Cisco Support Community
cancel
Showing results for 
Search instead for 
Did you mean: 
Announcements

Welcome to Cisco Support Community. We would love to have your feedback.

For an introduction to the new site, click here. And see here for current known issues.

Stacking of switches

                   What is meant by stacking in switches how to do that.

I  have checked one of my cisco switch it having ports of 104 Port( Gig1/0/1---Gig1/052 and gig 2/0/1 ...... gig2/0/52). i thought it was 104 port switches. But they said it was 52 port switch which was stacked of 2 52 Port switches. Need information regarding this concept ?

1 REPLY
Super Bronze

Re: Stacking of switches

Disclaimer

The   Author of this posting offers the information contained within this   posting without consideration and with the reader's understanding that   there's no implied or expressed suitability or fitness for any purpose.   Information provided is for informational purposes only and should not   be construed as rendering professional advice of any kind. Usage of  this  posting's information is solely at reader's own risk.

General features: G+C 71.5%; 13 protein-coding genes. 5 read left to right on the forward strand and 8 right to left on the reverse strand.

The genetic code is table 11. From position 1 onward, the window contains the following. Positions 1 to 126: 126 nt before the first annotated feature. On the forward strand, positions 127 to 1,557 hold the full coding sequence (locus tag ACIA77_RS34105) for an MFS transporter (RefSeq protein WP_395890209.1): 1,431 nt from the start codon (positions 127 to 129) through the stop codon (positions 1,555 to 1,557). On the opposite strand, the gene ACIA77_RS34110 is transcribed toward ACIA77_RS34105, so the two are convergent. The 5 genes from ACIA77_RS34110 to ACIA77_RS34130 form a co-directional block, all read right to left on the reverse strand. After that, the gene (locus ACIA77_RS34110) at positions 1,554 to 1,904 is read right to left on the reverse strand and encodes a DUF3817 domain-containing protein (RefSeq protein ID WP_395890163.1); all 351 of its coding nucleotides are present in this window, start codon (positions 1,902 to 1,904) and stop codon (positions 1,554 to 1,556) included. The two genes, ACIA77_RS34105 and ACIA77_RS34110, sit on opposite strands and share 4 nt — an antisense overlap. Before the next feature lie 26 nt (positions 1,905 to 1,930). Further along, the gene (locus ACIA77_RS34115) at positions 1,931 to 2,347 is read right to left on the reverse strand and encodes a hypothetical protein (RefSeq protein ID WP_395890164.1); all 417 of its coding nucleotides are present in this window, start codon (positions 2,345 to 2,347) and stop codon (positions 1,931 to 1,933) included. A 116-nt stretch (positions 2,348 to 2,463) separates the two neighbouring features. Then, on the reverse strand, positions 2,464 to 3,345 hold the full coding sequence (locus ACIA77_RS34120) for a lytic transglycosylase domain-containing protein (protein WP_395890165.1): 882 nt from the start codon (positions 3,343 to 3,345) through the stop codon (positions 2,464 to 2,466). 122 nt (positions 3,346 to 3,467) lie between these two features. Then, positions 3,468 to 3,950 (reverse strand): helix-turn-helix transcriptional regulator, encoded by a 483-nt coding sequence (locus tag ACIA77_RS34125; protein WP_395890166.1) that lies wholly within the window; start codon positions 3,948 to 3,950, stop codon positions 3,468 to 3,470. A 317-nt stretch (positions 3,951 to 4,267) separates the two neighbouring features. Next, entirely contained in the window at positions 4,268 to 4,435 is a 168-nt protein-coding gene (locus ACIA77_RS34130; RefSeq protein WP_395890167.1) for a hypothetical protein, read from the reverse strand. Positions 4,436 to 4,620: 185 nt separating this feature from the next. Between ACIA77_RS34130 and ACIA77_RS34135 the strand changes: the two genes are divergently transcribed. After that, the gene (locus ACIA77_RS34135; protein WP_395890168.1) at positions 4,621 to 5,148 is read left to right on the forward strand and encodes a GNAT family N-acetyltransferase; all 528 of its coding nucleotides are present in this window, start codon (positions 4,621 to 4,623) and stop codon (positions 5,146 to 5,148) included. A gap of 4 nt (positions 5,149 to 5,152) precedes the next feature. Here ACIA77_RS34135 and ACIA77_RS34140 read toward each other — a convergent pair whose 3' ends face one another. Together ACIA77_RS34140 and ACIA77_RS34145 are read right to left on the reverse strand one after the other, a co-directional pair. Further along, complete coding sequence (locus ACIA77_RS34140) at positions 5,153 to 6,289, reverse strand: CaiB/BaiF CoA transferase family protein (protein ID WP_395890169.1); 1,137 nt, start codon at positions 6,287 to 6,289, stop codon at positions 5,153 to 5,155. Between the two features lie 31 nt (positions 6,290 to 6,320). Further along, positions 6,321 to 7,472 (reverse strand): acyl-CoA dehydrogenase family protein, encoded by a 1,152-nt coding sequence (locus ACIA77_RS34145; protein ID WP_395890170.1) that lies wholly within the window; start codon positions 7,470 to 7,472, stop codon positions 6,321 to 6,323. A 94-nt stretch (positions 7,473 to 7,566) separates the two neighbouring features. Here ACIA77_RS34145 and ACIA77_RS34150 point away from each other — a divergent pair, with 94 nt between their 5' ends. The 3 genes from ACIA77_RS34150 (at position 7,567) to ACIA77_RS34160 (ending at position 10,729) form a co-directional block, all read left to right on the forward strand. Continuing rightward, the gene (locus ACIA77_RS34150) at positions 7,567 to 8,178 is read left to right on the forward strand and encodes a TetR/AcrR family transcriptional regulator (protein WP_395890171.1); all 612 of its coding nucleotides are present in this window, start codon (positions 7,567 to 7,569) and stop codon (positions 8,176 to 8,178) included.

Liability Disclaimer

In   no event shall Author be liable for any damages whatsoever (including,   without limitation, damages for loss of use, data or profit) arising  out  of the use or inability to use the posting's information even if  Author  has been advised of the possibility of such damage.

Posting

In depends.  One older usage of "stacking" switches, often meant to daisy-chain or cascade connect them.  E.g. sw1 <> sw2 <> sw3 <> sw4

If the switches support STP, you might also connect them in a ring, i.e. in the prior example, sw1 would also connect to the last switch, sw4.

The interconnections between such stacked switches was usually on "normal" ports, but Cisco also had for some of their switches "special" stack cables that could be used, e.g. GigaStack - see http://www.cisco.com/en/US/products/hw/switches/ps607/products_tech_note09186a00800a2cac.shtml.

In some later Cisco switches, Cisco provided a new "kind" of stack.  Starting with the original 3750/3750G series, Cisco provided StackWise stacking, see http://www.cisco.com/en/US/prod/collateral/switches/ps5718/ps5023/prod_white_paper09186a00801b096a.html.

What made StackWise different, the "stacked" devices functioned as one logical device.  Cisco has subsequently provided StackWisePlus (3750E/3750X), FlexStack (2960S), FlexStack-Plus (2960X) (see http://www.cisco.com/en/US/prod/collateral/switches/ps5718/ps12995/white_paper_c11-728327.pdf) and StackWise-480 (3850) that also have all the stacked devices function as one logical device.

123
Views
0
Helpful
1
Replies
CreatePlease login to create content